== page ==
Monday, June 25, 2007

Great Falls

Jason Hilton @ Great Falls (Courtesy of Thinkrain)

Thursday, June 21 saw my (Jason Hilton) first visit to Great Falls of the Potomac in Washington, DC. Around 4pm, I met up with Maggie of Think Rain notoriety on the lower Maryland overlook in order to get the scenic tour of the region before the afternoon falls running began. This is Maggie’s home stomping ground, and she took great care in showing me the Maryland and Center lines from the overlook, as well as explain to me some of the local history behind this most interesting geological wonder.

Great Falls (Maryland and Center Lines)

Looking around, it became apparent how unique of a place this is. As the pictures show, the river breaks up into various fingers to descend the 75 feet of gradient between the upper pool, and the beginning of the Mather Gorge section of the Potomac. We paddled out through the top pool, and then pulled out on the top of the flake to scout the Virginia line. The level was 3.0ft, which seemed to be a great level for the Virginia line. As we scouted, it became apparent how awful a swim anywhere along the line would be so naturally the scouting included a very detailed look at both the U-hole rapid and the S-turn rapid in order to get properly setup for Spout, the final drop.

U-Hole top of picture, S-Turn bottom of picture (Courtesy of Thinkrain)

S-Turn and the lip of Spout

Pictures do not really do Spout any justice, as it has to be one of the weirdest lips on a waterfall I have seen. The river appears to sort of toilet bowl down through the drop, and running it involves a right to left line across this toilet bowl and a delayed boof to break free from the curtain. After running through the top drops with no problem, I eddied out and got ready for the big one. After seeing a few folks fire off, it was time to go. You pull out and just ferry across the water as you quickly approach what appears like a fall off of the end of the world. Just as you roll off the lip sideways, it is a big right stroke and you are there, sitting in the pool looking back up at one of the most aggressive geological formations in eastern paddling.

A look back up at Spout

Hiking back up to run the drops again involves a climb up the flake, which was appropriately explained to me as a 5.5 climb with a boat. As Zack would say, you definitely have to pay to play at this park and huck. Round two went just as well as round one, and Maggie and I spent the remainder of our time taking a close look at some of the other parts of the falls so I would know the lines when I returned at different levels.

The climb up the Flake

Maggie contemplating how dangerous the Horseshoe Hole could be at this level

What a great way to spend a dry summer day, thanks Maggie!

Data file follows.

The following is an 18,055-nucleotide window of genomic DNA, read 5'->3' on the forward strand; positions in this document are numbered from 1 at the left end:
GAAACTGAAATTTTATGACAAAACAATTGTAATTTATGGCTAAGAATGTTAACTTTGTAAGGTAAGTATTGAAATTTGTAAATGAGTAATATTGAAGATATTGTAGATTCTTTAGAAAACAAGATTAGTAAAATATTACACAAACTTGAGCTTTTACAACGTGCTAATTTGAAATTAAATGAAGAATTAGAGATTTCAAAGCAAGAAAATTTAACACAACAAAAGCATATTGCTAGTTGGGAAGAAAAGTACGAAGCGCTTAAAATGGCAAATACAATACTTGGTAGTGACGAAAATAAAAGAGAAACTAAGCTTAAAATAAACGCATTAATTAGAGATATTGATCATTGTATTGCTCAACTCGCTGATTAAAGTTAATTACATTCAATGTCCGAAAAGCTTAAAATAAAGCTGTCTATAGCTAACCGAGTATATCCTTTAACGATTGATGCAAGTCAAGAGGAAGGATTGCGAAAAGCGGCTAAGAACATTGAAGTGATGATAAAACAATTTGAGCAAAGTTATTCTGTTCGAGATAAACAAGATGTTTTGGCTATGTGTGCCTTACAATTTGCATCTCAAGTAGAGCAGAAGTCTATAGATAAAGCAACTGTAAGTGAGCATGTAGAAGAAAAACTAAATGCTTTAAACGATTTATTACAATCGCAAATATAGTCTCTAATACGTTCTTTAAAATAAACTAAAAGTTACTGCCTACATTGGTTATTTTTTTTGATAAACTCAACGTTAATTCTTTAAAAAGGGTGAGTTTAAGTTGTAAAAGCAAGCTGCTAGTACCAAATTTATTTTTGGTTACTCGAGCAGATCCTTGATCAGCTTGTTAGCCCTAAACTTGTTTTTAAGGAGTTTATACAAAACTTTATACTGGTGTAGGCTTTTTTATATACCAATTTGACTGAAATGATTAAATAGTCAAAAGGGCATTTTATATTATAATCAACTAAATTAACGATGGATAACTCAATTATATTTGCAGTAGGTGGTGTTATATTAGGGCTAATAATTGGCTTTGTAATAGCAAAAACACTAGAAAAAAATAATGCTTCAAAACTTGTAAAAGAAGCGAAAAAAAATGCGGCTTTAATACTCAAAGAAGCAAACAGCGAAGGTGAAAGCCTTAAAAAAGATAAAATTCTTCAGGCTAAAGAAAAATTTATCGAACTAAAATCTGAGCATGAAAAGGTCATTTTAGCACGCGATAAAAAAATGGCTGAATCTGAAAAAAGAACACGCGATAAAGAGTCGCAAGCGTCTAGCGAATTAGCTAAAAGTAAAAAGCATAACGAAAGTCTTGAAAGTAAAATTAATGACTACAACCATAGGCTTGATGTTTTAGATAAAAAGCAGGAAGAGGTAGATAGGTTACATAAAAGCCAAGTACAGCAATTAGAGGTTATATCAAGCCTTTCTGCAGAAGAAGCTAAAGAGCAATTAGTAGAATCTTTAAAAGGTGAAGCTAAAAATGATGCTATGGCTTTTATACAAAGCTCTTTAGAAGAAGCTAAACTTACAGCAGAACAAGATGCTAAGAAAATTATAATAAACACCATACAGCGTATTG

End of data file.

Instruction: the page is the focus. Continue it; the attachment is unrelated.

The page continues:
Thursday, June 07, 2007

Jim Cook Memorial

Video: Jim Cook

Jim On His Favorite Run - Slippery Rock Creek

Jim Cook led a diverse existence, with a range of experiences some of us barely flirt with in our lives. He spent his early years studying drama throughout Europe. He rolled this into a very successful career as one of the regions top stage actors. He went on to teach high school English for part of his life, and pass his love of drama on to his students. He also found his way in to the management of a number of fine dining restaurants in the area, and he often spoke fondly of his experiences locally. Going out to eat with him generally involved him reminiscing with someone from his service industry days and a host of jokes targeted at the big burrito corporation. In his later years, he picked up acting again briefly and went to work managing office products for a local law firm. Most interesting because he never really liked lawyers, but he enjoyed many a laugh at their expense and made some great friends as well. Jim was also an archivist of music, with an eclectic ear for sound. He enjoyed the symphony and underground hip hop the most.

I met Jim at the Ohiopyle Trading Post four years ago. I was showing up for my first kayaking lesson, and Jim had just purchased a boat after his first lesson, the week earlier. He and I progressed together as paddlers and enjoyed a number of trips to North Carolina to pursue our passion for the sport. Anyone who ever paddled with Jim and I, will tell you that we easily knew what the other was thinking, that I was always pushing Jim, and that he begrudgingly always tried something new. He was a groomsmen in my wedding, and his gift to my wife and I was the camera that is used to create all of the Got Boof videos.

On Wednesday June 6th, TRPC and Got Boof Crew member Jim Cook died suddenly. He was one of my best friends and he will be missed dearly, both on and off the river.

Jim At Slippery Rock

Jim Running The Good Stuff

Jim and I in North Carolina